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My excellent Uptown adventure


I had a nice weekend that was comprised of folding and stuffing Jim Mowatt's TAFFzine into envelopes, doing a bit of work on the Corflu XXX progress report (coming Real Soon Now), and watching movies. One movie-viewing was the opportunity for a big expedition. The film was playing at SIFF Cinema Uptown in Lower Queen Anne, three miles from my house, and I decided I could hike to the theater and get some cardio along with my culture. ("He fills his head with culture/He gives himself an ulcer.")

So at 6pm Saturday I headed down Westlake, cutting over to Queen Anne along Mercer. The movie didn't start until 9pm, but I wanted to eat something first. It was a cool, drizzly night, perfect for a long walk, singing Prince songs all the way. I ran into a well-dressed crowd arriving for a show at the Seattle Opera House, and I caught fragments of cheerful gossip as I passed them on the sidewalk.

Sushi was my dinner goal, but I wasn't sure where I wanted to eat. I went all the way to the theater and started looking from there. About two buildings down was Sam's Sushi, which looked fine. I ordered a combo plate and began reading a Seabury Quinn story in Weird Tales: 32 Unearthed Terrors -- a Jules de Grandin weird detective tale full of vurry Frrrranch phrases such as Mon dieu! and Parbleu! It took me a while to discern that the sushi chef's were speaking to each other in Mandarin, not Japanese. Globalization at its finest.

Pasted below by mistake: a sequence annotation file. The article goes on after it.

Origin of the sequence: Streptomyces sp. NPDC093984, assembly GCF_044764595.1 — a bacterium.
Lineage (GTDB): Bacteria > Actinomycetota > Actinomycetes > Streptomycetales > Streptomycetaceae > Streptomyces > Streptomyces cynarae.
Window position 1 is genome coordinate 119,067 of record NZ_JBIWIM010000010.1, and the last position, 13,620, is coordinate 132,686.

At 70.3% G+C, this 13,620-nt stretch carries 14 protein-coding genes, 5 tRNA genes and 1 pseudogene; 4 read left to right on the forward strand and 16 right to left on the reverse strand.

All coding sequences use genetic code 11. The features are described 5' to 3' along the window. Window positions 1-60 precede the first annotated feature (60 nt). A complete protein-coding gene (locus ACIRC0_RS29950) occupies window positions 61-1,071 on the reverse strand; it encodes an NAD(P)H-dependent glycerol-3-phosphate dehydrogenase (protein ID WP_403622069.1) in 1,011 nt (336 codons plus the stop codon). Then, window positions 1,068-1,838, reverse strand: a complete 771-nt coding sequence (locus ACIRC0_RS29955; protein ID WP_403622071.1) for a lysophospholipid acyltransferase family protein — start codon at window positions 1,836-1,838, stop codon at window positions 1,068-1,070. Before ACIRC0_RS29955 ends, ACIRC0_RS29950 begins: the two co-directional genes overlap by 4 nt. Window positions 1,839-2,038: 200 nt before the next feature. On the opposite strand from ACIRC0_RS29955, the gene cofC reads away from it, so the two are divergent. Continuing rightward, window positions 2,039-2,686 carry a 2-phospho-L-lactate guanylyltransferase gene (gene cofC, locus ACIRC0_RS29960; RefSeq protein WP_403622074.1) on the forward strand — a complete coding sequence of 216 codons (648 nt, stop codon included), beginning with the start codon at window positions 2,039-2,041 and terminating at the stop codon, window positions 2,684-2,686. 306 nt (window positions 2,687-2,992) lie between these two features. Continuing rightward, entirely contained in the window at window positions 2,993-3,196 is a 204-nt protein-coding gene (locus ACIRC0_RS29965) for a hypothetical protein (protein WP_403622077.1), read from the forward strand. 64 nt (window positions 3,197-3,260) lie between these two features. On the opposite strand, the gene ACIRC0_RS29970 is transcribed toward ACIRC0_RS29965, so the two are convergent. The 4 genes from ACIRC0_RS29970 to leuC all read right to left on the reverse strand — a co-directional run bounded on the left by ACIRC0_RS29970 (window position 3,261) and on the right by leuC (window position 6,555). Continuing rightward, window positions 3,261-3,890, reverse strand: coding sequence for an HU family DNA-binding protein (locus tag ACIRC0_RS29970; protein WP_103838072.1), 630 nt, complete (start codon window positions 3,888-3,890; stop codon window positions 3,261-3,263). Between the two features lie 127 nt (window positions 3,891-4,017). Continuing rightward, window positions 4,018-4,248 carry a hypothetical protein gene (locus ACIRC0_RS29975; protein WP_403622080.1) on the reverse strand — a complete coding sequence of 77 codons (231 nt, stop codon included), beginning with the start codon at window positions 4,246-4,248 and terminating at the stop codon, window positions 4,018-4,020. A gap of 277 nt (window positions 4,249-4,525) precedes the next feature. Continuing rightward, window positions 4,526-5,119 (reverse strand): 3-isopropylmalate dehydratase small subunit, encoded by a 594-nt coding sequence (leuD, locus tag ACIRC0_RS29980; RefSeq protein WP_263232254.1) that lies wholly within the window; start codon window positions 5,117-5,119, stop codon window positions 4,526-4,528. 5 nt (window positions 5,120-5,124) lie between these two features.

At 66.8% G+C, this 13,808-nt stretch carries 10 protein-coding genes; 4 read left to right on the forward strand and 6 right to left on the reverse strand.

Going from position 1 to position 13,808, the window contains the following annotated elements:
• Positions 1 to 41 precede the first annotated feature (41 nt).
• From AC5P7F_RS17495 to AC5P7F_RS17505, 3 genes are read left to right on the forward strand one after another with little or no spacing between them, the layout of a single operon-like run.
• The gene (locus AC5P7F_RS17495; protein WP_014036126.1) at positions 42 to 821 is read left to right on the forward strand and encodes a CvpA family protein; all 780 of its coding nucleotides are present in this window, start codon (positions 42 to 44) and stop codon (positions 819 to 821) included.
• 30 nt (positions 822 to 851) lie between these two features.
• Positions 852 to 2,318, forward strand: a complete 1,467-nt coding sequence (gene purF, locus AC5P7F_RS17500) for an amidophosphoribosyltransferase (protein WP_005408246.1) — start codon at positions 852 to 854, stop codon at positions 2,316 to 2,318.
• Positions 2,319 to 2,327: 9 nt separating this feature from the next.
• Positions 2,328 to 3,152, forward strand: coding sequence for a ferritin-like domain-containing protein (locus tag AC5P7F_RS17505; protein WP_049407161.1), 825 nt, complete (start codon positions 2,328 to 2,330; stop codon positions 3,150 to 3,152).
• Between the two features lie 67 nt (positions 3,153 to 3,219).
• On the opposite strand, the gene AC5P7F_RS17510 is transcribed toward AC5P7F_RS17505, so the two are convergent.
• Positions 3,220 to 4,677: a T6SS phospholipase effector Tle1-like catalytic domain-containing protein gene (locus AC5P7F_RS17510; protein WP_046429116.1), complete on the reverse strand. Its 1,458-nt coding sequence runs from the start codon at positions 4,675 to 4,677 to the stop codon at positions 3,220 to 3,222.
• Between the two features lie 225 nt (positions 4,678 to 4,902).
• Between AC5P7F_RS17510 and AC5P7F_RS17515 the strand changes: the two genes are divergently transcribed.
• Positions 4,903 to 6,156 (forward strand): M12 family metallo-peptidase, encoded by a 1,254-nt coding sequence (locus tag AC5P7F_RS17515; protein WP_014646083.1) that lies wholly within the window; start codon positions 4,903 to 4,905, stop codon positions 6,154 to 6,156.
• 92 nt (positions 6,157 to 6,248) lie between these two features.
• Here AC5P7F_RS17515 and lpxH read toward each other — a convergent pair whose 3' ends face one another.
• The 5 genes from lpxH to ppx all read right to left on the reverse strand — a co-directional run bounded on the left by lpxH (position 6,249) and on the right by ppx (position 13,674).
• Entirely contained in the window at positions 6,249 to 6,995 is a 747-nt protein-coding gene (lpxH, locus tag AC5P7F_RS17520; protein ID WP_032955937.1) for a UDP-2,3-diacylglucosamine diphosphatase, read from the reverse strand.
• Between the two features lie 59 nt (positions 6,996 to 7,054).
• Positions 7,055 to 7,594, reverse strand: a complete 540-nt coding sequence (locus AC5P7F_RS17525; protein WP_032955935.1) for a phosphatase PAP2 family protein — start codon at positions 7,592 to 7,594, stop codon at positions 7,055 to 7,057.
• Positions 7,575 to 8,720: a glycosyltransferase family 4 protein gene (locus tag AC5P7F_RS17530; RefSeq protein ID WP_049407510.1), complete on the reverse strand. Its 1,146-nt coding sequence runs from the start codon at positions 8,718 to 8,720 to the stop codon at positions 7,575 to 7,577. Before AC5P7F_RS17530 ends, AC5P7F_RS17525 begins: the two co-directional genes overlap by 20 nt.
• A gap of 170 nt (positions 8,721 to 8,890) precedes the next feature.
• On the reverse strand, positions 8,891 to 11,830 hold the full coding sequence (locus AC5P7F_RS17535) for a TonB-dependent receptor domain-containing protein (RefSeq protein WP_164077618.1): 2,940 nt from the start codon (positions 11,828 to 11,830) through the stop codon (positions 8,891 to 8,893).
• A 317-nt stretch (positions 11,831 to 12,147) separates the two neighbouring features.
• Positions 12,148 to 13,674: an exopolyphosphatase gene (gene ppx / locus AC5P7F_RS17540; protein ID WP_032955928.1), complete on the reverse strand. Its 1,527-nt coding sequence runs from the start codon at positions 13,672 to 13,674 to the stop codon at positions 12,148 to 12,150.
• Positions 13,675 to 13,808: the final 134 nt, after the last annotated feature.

The movie was a Lithuanian science fiction film called Vanishing Waves, which I liked very much indeed. (See my review.) The SIFF Cinema Uptown used to be just the plain old Uptown, but it was taken over by SIFF (the Seattle International Film Festival) about a year ago and now shows both contemporary films like Django Unchained but also weird avant garde science fiction films that play in mini-festivals such as the Women In Cinema Film Festival. It's a terrific resource to film fans, and it preserves a wonderful old theater as well.

After the movie I headed up the Counterbalance -- an infamously steep incline on the south side of Queen Anne Hill that in the days of streetcars required a counterbalance to get a tram car up the slope. It was good cardio. I stopped at the Hilltop Ale House for a pint and a shot of whiskey before continuing on to the downslope into Fremont. It was zero dark thirty by the time I got home, feeling I had been There and Back Again.


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